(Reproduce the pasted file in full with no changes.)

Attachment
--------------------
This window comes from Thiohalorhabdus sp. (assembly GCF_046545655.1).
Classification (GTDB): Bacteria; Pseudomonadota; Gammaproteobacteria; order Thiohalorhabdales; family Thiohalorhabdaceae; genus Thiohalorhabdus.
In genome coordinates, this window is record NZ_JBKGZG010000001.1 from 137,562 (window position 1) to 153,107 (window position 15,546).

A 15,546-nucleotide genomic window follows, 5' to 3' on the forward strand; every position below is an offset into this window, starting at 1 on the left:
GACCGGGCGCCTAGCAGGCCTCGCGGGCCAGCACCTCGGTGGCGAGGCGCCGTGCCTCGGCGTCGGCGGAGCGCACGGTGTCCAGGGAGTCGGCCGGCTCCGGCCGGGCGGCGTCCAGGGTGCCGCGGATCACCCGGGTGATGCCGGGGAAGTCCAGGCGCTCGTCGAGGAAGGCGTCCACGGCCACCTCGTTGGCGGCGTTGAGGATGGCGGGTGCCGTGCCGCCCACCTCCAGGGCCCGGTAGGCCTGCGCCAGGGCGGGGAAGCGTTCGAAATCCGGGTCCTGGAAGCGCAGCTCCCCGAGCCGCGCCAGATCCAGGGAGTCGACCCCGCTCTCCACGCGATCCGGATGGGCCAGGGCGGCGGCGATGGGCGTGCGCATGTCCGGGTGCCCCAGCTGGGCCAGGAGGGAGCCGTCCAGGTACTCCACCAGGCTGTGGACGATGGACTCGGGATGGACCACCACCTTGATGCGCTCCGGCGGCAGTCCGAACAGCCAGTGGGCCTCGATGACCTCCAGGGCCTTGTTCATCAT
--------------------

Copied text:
This window comes from Thiohalorhabdus sp. (assembly GCF_046545655.1).
Classification (GTDB): Bacteria; Pseudomonadota; Gammaproteobacteria; order Thiohalorhabdales; family Thiohalorhabdaceae; genus Thiohalorhabdus.
In genome coordinates, this window is record NZ_JBKGZG010000001.1 from 137,562 (window position 1) to 153,107 (window position 15,546).

A 15,546-nucleotide genomic window follows, 5' to 3' on the forward strand; every position below is an offset into this window, starting at 1 on the left:
GACCGGGCGCCTAGCAGGCCTCGCGGGCCAGCACCTCGGTGGCGAGGCGCCGTGCCTCGGCGTCGGCGGAGCGCACGGTGTCCAGGGAGTCGGCCGGCTCCGGCCGGGCGGCGTCCAGGGTGCCGCGGATCACCCGGGTGATGCCGGGGAAGTCCAGGCGCTCGTCGAGGAAGGCGTCCACGGCCACCTCGTTGGCGGCGTTGAGGATGGCGGGTGCCGTGCCGCCCACCTCCAGGGCCCGGTAGGCCTGCGCCAGGGCGGGGAAGCGTTCGAAATCCGGGTCCTGGAAGCGCAGCTCCCCGAGCCGCGCCAGATCCAGGGAGTCGACCCCGCTCTCCACGCGATCCGGATGGGCCAGGGCGGCGGCGATGGGCGTGCGCATGTCCGGGTGCCCCAGCTGGGCCAGGAGGGAGCCGTCCAGGTACTCCACCAGGCTGTGGACGATGGACTCGGGATGGACCACCACCTTGATGCGCTCCGGCGGCAGTCCGAACAGCCAGTGGGCCTCGATGACCTCCAGGGCCTTGTTCATCAT